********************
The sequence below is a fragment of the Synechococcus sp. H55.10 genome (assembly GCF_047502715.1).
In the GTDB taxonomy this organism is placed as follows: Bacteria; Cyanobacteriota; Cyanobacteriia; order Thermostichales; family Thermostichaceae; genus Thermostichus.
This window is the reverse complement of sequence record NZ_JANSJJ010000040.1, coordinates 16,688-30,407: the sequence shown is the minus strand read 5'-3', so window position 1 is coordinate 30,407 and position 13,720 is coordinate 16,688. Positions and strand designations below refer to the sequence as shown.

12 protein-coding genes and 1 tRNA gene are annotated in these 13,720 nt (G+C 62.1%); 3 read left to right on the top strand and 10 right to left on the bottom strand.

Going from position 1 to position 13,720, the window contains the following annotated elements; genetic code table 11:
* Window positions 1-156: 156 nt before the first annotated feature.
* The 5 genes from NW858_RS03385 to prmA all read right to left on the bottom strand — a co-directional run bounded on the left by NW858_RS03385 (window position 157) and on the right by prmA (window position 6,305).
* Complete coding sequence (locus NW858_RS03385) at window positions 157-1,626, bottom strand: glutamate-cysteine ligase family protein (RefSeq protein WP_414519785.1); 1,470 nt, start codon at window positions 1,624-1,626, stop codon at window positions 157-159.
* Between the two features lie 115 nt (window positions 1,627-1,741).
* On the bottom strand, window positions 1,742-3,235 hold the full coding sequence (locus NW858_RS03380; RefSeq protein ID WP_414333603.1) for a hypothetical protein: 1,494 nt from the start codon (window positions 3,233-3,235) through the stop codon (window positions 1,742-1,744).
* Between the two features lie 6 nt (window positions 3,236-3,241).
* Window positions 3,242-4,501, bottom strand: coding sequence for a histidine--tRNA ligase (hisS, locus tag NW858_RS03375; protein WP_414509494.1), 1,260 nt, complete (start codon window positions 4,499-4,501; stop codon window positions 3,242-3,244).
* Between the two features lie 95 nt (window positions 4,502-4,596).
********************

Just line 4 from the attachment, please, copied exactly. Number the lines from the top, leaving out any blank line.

12 protein-coding genes and 1 tRNA gene are annotated in these 13,720 nt (G+C 62.1%); 3 read left to right on the top strand and 10 right to left on the bottom strand.